NASA’s Scientific Visualization Studio (SVS) has produced an animation showing the sea ice dynamics in the Arctic. The diminishing ratio of multi-year sea ice is staggering. Human contribution to global warming is well documented. The response of the polar regions to heating especially in the Arctic is extremely fast. While scientists are rushing to predict future temperature and precipitation using exceedingly complex climate models, the behavior of the cryosphere is a curious one. We are already witnessing rather large glacial calving events and mass balance of glaciers are changing negatively.
One significant change in the Arctic region in recent years has been the rapid decline in multi-year sea ice that does not melt over the summers. Perennial ice may have a life-span of nine years or more. Its thickness can grow up to four meters thick. The Russian and American navies have been measuring the thickness of the sea ice for a very long time. Knowledge of ice thickness was crucial for nuclear submarines. In the past the ability to surface was significantly restricted due to widespread perennial sea ice that was too thick. Presently, the thickness of the first year ice that grows during a single winter does not exceed two meters posing no limitations to submarines. In fact the historically closed northeast sea passage is now navigable by cargo ships unassisted by ice breakers.
Through most of 2016, the Arctic region temperatures were above the long term average by up to 6 degrees Celsius. The Arctic is warming twice as fast as the global average. The loss of sea ice is influencing weather, climate and ocean circulation patterns in other parts of the globe. Perhaps the most drastic and immediate influence comes from the reduction in albedo. Loss of sea ice means loss of reflective surface. Conversion of white ice into light absorbing dark ocean waters contributes to many feedbacks speeding the climatic changes. Change in albedo can take many forms including natural and artificial aerosols, cloud cover and even forest type is one of the major affecting the incoming solar energy budget of the planet.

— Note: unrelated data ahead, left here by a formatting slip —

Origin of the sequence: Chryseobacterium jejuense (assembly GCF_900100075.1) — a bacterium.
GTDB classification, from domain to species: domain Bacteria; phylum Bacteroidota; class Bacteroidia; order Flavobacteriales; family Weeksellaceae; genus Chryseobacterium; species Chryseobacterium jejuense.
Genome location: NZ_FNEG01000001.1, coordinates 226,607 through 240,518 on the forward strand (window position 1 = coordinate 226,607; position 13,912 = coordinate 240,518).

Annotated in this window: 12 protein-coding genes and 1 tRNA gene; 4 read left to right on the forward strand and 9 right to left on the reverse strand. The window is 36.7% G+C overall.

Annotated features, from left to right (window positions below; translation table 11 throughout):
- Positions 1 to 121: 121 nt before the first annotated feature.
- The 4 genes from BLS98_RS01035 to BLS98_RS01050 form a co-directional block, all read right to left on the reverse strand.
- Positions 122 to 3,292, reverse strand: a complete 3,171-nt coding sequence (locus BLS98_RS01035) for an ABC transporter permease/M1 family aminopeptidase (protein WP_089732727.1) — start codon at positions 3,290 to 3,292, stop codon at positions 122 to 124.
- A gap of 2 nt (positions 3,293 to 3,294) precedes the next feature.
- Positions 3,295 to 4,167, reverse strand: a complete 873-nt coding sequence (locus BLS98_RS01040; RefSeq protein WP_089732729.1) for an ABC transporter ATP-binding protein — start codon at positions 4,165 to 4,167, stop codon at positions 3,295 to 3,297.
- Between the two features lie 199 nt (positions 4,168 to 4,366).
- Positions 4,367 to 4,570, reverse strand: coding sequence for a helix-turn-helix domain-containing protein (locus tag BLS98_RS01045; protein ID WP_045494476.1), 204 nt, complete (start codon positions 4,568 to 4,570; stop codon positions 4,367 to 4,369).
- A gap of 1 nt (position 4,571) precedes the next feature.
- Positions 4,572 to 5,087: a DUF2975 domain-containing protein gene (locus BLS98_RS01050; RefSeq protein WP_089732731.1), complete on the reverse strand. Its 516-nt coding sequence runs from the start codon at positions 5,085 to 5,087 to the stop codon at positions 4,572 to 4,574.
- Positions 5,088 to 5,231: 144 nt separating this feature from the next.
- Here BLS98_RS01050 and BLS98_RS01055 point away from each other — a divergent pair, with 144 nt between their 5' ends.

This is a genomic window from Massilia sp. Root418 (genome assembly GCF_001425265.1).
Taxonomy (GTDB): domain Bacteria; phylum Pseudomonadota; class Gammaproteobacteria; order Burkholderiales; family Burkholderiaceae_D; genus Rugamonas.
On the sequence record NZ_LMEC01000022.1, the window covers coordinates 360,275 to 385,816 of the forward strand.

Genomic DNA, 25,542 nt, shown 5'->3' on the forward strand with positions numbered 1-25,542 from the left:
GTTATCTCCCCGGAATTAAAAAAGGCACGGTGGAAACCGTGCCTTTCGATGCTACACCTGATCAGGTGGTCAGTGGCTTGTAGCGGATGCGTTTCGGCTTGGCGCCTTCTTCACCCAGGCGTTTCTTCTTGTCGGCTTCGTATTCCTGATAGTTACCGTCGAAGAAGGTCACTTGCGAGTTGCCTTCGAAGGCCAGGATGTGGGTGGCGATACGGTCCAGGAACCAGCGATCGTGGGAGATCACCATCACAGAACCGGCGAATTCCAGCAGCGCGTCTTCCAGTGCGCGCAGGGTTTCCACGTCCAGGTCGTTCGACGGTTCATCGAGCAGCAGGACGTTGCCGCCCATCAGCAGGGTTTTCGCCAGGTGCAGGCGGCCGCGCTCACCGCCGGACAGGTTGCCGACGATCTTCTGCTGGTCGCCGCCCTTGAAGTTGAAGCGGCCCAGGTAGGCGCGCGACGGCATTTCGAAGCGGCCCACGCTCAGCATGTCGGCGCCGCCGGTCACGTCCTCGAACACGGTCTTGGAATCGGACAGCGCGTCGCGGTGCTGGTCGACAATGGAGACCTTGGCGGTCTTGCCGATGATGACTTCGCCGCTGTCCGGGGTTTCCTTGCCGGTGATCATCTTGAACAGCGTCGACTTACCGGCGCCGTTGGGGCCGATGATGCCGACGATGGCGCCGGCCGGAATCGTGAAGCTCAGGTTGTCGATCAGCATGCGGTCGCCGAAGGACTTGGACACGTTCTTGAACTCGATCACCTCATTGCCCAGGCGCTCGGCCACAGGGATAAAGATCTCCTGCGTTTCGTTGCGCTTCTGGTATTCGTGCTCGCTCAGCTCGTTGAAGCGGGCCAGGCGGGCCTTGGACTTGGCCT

The animation by NASA’s Scientific Visualization Studio (SVS) shows how sea ice grows in the Arctic winter and melts in the summer. The animation also shows the annual changes, depicting the age of the sea ice in different colors. Younger sea ice, or first-year ice, is shown in a dark shade of blue while the ice that is four years old or older is shown as white. A color scale identifies the age of the intermediate years.
A graph in the lower, right corner quantifies the change over time by showing the area in millions of square kilometers covered by each age category of multi-year sea ice. This graph also includes a memory bar – the green line represents the current maximum value seen thus far in the animation for the particular week displayed. For example, when showing the first week in September, the memory bar will show the maximum value seen for all prior years’ first week of September since the beginning of the animation (January 1, 1984).
A graph in the lower, left corner quantifies the change over time by showing each age category of sea ice as a percent of total ice cover in the Arctic Ocean. The lavender outline on the map indicates the spatial region covered by the Arctic Ocean and thus included in the graph.
In 2019, German research vessel RV Polarstern will spend a year in the Arctic drifting in an ice-locked state to study North Pole.